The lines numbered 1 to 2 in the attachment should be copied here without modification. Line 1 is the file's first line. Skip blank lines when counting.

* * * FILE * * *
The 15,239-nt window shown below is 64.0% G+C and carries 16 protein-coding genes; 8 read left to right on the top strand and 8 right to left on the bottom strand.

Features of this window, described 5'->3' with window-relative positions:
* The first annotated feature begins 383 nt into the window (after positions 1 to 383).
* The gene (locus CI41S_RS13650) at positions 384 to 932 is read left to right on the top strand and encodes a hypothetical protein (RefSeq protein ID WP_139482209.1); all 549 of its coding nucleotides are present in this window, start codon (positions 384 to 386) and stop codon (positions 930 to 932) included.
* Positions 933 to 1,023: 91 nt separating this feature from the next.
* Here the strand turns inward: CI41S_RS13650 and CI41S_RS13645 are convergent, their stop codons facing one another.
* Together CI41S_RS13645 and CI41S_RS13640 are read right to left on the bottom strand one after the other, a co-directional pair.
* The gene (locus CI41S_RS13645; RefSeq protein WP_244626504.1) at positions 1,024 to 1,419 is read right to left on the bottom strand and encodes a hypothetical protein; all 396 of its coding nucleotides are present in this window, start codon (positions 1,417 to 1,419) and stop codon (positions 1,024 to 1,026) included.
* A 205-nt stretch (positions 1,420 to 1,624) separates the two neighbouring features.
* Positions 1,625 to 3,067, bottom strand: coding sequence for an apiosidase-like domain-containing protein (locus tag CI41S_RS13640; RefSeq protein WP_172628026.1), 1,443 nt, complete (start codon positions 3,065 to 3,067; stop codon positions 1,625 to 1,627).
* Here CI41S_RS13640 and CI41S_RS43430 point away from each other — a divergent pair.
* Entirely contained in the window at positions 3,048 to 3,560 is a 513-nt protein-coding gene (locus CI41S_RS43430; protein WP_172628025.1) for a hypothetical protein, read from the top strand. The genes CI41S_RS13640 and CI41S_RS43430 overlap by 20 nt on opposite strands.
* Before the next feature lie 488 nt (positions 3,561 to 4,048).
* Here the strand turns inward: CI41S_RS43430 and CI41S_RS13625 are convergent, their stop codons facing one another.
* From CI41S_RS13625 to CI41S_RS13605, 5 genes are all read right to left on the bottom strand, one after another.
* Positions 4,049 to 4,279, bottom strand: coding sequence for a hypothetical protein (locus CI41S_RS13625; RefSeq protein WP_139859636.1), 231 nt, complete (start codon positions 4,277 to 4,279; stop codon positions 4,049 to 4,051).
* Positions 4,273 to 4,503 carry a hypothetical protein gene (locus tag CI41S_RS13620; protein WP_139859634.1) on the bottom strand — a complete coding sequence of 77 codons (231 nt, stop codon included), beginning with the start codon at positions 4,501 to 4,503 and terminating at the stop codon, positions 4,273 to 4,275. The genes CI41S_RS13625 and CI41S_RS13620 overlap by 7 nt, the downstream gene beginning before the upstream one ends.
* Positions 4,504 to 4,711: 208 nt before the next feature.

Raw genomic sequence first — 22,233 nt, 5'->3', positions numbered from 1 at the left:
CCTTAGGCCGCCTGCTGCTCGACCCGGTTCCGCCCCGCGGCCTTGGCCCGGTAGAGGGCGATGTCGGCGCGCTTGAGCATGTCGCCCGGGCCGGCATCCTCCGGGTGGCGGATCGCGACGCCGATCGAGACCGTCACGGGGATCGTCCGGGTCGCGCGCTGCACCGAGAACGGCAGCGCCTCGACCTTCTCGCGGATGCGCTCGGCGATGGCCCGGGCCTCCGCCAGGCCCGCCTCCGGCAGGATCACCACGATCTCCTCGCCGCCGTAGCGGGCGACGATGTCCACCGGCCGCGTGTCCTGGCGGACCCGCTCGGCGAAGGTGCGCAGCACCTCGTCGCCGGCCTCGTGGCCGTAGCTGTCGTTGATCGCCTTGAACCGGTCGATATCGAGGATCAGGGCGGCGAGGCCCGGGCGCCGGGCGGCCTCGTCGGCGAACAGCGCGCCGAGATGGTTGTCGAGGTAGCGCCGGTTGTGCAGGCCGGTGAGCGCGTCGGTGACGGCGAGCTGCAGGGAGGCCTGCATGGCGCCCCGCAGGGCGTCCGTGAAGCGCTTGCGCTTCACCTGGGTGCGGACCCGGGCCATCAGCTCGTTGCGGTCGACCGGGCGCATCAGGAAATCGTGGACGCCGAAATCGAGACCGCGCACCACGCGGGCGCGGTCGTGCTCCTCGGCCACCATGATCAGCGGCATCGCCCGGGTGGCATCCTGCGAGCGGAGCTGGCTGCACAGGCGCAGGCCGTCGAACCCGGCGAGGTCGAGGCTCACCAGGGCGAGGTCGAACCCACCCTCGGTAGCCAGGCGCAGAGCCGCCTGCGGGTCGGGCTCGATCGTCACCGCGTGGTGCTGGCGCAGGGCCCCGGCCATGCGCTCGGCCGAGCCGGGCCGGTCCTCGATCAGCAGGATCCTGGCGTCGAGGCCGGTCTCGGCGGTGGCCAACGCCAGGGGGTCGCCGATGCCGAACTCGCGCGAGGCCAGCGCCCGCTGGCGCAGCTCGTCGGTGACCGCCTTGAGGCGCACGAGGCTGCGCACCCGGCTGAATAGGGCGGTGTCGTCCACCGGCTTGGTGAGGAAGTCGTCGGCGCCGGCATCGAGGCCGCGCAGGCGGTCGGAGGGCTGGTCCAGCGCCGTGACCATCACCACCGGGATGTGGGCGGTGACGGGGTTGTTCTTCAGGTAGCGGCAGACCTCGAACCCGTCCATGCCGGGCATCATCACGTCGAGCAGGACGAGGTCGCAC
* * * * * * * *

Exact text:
The 15,239-nt window shown below is 64.0% G+C and carries 16 protein-coding genes; 8 read left to right on the top strand and 8 right to left on the bottom strand.

Features of this window, described 5'->3' with window-relative positions: